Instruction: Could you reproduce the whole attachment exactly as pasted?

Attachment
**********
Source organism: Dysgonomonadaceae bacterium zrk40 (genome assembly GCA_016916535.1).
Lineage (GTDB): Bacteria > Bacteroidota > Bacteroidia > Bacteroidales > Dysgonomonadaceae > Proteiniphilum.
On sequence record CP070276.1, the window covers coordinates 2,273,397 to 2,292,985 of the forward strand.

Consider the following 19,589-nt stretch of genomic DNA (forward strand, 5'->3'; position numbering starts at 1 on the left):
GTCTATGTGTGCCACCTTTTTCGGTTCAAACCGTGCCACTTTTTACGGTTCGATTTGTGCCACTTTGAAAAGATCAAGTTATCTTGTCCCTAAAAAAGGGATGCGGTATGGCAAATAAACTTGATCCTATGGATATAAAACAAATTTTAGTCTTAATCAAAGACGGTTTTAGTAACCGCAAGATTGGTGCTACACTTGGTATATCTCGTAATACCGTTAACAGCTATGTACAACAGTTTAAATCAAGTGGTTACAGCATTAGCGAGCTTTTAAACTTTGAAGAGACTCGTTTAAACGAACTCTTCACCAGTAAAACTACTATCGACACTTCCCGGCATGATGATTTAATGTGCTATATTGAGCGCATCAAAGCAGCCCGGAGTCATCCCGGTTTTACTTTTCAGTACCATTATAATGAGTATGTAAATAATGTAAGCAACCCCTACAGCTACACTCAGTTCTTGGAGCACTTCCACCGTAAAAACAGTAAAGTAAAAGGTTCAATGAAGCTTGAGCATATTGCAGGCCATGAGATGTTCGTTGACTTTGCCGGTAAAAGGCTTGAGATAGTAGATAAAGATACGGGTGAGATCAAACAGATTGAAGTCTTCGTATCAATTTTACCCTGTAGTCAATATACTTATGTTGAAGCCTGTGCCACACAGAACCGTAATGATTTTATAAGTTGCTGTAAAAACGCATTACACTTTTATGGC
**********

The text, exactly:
Source organism: Dysgonomonadaceae bacterium zrk40 (genome assembly GCA_016916535.1).
Lineage (GTDB): Bacteria > Bacteroidota > Bacteroidia > Bacteroidales > Dysgonomonadaceae > Proteiniphilum.
On sequence record CP070276.1, the window covers coordinates 2,273,397 to 2,292,985 of the forward strand.

Consider the following 19,589-nt stretch of genomic DNA (forward strand, 5'->3'; position numbering starts at 1 on the left):
GTCTATGTGTGCCACCTTTTTCGGTTCAAACCGTGCCACTTTTTACGGTTCGATTTGTGCCACTTTGAAAAGATCAAGTTATCTTGTCCCTAAAAAAGGGATGCGGTATGGCAAATAAACTTGATCCTATGGATATAAAACAAATTTTAGTCTTAATCAAAGACGGTTTTAGTAACCGCAAGATTGGTGCTACACTTGGTATATCTCGTAATACCGTTAACAGCTATGTACAACAGTTTAAATCAAGTGGTTACAGCATTAGCGAGCTTTTAAACTTTGAAGAGACTCGTTTAAACGAACTCTTCACCAGTAAAACTACTATCGACACTTCCCGGCATGATGATTTAATGTGCTATATTGAGCGCATCAAAGCAGCCCGGAGTCATCCCGGTTTTACTTTTCAGTACCATTATAATGAGTATGTAAATAATGTAAGCAACCCCTACAGCTACACTCAGTTCTTGGAGCACTTCCACCGTAAAAACAGTAAAGTAAAAGGTTCAATGAAGCTTGAGCATATTGCAGGCCATGAGATGTTCGTTGACTTTGCCGGTAAAAGGCTTGAGATAGTAGATAAAGATACGGGTGAGATCAAACAGATTGAAGTCTTCGTATCAATTTTACCCTGTAGTCAATATACTTATGTTGAAGCCTGTGCCACACAGAACCGTAATGATTTTATAAGTTGCTGTAAAAACGCATTACACTTTTATGGC